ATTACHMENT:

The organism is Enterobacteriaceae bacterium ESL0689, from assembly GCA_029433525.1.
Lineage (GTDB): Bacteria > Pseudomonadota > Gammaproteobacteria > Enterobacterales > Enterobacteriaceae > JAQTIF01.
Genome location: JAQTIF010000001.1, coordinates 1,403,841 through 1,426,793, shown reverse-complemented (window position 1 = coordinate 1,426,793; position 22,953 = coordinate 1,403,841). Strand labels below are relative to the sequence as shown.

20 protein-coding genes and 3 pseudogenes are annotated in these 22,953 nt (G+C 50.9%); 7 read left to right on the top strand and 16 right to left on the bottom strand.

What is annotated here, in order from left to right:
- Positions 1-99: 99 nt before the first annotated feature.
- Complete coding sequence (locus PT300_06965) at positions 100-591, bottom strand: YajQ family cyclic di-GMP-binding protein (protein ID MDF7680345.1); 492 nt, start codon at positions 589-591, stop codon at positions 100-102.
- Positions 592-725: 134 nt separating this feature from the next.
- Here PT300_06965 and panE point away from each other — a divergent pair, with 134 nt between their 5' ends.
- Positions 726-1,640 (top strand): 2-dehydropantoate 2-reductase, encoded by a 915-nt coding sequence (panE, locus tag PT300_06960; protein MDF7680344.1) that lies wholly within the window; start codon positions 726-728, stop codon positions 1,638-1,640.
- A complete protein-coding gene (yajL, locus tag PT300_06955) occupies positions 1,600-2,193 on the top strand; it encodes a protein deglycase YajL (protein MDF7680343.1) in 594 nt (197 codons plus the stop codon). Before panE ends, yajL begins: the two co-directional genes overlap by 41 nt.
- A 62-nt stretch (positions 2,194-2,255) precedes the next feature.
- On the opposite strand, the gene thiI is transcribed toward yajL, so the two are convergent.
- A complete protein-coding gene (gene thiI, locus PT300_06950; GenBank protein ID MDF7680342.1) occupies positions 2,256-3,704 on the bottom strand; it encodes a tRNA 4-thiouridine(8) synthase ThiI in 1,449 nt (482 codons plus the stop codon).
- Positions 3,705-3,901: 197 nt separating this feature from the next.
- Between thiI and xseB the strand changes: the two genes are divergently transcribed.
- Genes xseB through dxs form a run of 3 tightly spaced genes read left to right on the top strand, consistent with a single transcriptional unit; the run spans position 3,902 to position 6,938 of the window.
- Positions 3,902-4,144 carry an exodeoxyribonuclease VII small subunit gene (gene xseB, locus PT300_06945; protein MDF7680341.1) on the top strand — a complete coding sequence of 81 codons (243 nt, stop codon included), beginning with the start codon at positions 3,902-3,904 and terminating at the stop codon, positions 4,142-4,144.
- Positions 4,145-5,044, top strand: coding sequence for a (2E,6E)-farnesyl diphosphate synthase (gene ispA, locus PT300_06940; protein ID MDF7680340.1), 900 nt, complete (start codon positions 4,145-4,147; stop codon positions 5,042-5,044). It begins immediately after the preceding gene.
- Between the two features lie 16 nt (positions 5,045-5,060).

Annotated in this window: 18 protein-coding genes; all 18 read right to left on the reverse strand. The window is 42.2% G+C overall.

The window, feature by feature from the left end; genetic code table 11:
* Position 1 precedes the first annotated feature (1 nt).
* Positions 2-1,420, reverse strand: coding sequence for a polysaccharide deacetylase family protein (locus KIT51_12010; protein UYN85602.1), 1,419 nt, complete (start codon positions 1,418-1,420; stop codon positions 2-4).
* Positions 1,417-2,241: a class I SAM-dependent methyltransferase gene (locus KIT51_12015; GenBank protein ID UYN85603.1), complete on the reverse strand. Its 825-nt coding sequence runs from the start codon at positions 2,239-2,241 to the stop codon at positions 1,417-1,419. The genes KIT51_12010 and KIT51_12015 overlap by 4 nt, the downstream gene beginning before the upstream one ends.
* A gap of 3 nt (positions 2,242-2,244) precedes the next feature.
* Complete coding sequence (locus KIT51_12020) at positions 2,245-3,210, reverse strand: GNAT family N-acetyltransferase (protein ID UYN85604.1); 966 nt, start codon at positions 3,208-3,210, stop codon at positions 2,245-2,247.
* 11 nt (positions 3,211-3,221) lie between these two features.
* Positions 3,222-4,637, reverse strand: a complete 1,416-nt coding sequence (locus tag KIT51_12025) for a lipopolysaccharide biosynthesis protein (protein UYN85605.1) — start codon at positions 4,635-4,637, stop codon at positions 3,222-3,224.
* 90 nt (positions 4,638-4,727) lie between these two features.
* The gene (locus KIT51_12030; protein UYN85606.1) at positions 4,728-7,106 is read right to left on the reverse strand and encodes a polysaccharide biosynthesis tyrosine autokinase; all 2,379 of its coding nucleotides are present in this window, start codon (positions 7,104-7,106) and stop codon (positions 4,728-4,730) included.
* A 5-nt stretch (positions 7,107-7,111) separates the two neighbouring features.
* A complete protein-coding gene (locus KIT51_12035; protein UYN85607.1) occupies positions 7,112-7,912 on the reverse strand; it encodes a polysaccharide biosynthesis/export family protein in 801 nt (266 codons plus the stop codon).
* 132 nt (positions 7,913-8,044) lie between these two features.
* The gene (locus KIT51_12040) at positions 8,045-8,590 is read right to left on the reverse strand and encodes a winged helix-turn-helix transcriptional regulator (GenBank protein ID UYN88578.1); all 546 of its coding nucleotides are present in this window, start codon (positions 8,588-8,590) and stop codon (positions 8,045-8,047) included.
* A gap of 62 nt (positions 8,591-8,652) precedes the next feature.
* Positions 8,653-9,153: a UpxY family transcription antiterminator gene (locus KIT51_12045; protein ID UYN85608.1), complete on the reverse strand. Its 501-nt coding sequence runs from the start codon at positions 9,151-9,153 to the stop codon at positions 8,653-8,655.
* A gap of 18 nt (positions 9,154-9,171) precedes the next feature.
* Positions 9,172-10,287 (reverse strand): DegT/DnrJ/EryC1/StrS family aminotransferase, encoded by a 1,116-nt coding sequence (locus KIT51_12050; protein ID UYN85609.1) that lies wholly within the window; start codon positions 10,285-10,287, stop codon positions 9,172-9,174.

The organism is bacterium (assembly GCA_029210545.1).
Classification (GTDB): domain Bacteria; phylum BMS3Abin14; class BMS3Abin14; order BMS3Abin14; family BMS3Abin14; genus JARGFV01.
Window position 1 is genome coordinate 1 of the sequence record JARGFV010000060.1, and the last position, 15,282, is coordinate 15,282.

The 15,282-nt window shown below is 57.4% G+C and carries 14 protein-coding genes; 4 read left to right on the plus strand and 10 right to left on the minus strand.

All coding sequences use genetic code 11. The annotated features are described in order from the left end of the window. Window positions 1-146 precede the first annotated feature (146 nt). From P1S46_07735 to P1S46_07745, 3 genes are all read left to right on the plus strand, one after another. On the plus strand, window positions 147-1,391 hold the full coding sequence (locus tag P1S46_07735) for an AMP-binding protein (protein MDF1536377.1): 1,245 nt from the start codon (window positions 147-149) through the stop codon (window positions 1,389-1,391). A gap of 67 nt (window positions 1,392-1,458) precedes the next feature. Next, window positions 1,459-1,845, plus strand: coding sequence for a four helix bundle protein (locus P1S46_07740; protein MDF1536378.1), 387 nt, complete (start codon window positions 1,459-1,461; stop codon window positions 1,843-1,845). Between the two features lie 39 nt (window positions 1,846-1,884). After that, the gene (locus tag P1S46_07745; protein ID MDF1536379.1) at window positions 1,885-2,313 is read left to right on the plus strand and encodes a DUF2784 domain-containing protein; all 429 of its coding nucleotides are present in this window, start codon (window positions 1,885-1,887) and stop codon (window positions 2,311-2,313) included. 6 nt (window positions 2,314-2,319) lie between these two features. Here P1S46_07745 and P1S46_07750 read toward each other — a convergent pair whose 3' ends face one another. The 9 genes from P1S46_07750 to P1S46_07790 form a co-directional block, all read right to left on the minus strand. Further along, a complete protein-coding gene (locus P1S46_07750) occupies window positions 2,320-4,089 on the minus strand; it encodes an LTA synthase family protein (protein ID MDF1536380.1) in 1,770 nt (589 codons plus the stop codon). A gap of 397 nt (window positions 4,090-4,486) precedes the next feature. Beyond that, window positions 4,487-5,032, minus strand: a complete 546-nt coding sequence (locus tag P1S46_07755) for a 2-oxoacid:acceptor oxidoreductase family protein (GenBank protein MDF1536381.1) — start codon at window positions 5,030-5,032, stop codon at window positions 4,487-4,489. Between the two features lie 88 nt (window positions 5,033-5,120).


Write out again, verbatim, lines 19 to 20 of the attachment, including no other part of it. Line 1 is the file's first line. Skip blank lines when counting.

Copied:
- Positions 4,145-5,044, top strand: coding sequence for a (2E,6E)-farnesyl diphosphate synthase (gene ispA, locus PT300_06940; protein ID MDF7680340.1), 900 nt, complete (start codon positions 4,145-4,147; stop codon positions 5,042-5,044). It begins immediately after the preceding gene.
- Between the two features lie 16 nt (positions 5,045-5,060).